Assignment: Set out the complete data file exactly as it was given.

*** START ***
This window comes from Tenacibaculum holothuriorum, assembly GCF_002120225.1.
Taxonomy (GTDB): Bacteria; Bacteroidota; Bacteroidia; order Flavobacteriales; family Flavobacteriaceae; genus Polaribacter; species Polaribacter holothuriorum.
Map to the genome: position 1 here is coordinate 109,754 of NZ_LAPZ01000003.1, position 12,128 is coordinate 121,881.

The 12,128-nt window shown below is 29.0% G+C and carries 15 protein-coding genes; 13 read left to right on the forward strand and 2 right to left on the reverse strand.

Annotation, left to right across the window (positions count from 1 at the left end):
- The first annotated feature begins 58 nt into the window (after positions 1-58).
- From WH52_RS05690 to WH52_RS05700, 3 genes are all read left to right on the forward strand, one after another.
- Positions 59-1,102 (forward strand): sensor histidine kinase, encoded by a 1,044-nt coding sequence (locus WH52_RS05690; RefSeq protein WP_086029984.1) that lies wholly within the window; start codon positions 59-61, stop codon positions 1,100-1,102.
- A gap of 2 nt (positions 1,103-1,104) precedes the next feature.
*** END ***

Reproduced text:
This window comes from Tenacibaculum holothuriorum, assembly GCF_002120225.1.
Taxonomy (GTDB): Bacteria; Bacteroidota; Bacteroidia; order Flavobacteriales; family Flavobacteriaceae; genus Polaribacter; species Polaribacter holothuriorum.
Map to the genome: position 1 here is coordinate 109,754 of NZ_LAPZ01000003.1, position 12,128 is coordinate 121,881.

The 12,128-nt window shown below is 29.0% G+C and carries 15 protein-coding genes; 13 read left to right on the forward strand and 2 right to left on the reverse strand.

Annotation, left to right across the window (positions count from 1 at the left end):
- The first annotated feature begins 58 nt into the window (after positions 1-58).
- From WH52_RS05690 to WH52_RS05700, 3 genes are all read left to right on the forward strand, one after another.
- Positions 59-1,102 (forward strand): sensor histidine kinase, encoded by a 1,044-nt coding sequence (locus WH52_RS05690; RefSeq protein WP_086029984.1) that lies wholly within the window; start codon positions 59-61, stop codon positions 1,100-1,102.
- A gap of 2 nt (positions 1,103-1,104) precedes the next feature.